The Coordinated-Attack problem was posed and proved impossible in 1975. It held the promise of creating a new kind of reasoning about computing: the field of distributed algorithms. It did not pan out that way. Only old-timers still remember this problem. There was not much to learn from it, since unlike the impossibility result of Fischer, Lynch and Patterson (FLP) for asynchronous agreement with a single fault that followed in 1983, straightforward variants of the underlying problem turned out to be trivial and uninteresting. In contrast, with FLP, the model of just a single fault still allowed for lesser coordination mechanisms than agreement that were still non-trivial. Indeed, the discovery a decade later of the connection between algebraic topology and distributed algorithms can be traced back to the FLP result. Thus FLP, rather than the Coordinated Attack, delivered on the original promise.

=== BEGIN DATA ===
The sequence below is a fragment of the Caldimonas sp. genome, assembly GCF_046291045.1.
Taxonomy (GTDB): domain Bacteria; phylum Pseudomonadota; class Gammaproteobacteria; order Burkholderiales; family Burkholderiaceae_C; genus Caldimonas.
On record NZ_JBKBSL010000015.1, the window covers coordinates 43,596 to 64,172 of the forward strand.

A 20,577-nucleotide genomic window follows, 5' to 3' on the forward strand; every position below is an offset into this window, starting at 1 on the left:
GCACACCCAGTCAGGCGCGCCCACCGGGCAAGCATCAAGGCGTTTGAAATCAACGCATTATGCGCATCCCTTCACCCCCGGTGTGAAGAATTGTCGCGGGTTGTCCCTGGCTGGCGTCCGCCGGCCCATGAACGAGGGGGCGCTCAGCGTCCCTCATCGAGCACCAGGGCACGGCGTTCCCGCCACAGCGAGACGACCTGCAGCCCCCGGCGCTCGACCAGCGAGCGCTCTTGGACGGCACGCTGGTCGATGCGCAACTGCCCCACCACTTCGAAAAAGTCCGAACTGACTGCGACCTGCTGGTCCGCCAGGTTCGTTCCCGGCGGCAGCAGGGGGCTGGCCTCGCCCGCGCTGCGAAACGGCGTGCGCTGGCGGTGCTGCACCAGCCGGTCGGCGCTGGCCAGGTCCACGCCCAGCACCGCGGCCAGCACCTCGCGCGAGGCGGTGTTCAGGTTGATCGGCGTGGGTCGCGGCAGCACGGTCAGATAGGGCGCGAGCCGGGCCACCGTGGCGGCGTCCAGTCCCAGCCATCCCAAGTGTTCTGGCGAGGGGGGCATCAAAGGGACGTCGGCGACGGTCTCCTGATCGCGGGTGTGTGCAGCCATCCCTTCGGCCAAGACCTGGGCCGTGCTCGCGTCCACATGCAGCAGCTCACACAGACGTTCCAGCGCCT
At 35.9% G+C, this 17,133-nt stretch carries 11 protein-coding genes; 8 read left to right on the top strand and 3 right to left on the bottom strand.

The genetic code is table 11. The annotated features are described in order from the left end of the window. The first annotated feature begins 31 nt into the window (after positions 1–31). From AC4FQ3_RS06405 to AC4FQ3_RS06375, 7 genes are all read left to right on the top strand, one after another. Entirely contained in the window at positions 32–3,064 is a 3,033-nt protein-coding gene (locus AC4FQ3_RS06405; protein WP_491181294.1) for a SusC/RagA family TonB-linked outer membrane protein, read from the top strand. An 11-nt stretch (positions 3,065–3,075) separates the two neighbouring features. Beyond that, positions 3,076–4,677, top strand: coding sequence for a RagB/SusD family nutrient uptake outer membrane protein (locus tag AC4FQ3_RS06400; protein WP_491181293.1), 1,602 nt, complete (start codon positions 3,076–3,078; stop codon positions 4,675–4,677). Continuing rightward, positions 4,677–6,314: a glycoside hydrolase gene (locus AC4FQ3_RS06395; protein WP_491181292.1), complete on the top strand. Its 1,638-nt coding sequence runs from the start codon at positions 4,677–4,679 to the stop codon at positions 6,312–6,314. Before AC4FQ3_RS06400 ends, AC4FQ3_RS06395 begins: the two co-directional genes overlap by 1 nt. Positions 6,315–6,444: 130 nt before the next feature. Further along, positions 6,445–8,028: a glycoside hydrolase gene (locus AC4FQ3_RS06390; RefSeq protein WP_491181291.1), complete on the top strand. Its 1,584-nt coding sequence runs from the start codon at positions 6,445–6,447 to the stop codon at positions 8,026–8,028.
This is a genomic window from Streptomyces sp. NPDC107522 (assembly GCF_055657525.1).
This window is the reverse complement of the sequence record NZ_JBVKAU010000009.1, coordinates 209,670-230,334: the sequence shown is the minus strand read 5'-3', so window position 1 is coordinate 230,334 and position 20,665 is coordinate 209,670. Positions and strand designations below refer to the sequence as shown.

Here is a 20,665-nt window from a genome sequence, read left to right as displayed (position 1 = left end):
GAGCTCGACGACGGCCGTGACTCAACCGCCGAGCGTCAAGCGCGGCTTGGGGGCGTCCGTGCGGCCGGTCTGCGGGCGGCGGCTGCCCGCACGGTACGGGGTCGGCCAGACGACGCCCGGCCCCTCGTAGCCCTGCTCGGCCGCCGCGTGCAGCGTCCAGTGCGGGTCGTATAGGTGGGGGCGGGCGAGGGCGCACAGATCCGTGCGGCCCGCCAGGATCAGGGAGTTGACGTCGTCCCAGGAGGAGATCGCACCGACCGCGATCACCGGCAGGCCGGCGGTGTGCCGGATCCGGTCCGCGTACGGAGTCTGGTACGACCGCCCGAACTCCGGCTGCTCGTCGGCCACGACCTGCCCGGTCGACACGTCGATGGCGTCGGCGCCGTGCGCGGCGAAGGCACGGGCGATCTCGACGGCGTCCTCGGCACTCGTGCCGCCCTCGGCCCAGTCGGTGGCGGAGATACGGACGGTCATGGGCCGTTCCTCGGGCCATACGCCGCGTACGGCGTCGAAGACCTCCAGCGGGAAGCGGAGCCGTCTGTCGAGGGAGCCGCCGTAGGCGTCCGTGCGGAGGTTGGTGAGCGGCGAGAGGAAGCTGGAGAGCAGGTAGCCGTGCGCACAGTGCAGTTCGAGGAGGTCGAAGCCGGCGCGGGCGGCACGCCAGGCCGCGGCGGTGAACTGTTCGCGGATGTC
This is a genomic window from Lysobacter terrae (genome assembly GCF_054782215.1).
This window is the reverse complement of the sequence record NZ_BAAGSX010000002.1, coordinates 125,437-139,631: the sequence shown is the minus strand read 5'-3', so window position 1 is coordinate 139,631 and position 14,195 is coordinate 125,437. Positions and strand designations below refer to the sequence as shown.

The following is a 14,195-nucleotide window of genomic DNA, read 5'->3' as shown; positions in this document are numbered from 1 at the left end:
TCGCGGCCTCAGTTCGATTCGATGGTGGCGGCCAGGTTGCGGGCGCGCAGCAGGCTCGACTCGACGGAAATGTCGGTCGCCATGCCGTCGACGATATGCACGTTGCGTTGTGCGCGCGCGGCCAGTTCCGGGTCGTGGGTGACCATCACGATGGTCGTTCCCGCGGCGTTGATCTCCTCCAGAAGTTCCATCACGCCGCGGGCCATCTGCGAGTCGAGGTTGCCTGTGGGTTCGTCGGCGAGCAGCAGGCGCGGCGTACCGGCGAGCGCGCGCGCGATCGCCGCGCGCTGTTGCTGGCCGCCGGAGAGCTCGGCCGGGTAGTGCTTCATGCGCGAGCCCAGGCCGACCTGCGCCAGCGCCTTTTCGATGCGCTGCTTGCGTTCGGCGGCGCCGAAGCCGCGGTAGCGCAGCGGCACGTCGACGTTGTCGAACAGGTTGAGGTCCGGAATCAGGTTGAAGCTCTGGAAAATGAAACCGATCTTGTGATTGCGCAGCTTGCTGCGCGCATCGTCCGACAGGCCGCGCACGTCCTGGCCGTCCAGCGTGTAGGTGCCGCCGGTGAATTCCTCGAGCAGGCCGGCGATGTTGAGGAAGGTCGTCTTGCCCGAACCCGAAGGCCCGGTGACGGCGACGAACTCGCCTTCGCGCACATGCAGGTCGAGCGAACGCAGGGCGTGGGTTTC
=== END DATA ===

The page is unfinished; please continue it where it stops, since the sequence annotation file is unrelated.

In this talk, I will show a simple tweak to the Coordinated-Attack problem that allows for some coordination. This possible coordination leads directly and simply to the FLP impossibility result, and the subsequent connection between distributed computing and algebraic topology.
The talk is aimed at a general audience and borrows from prior work with Yehuda Afek, and Elizabeth Borowsky, Nancy Lynch, and Sergio Rajsbaum.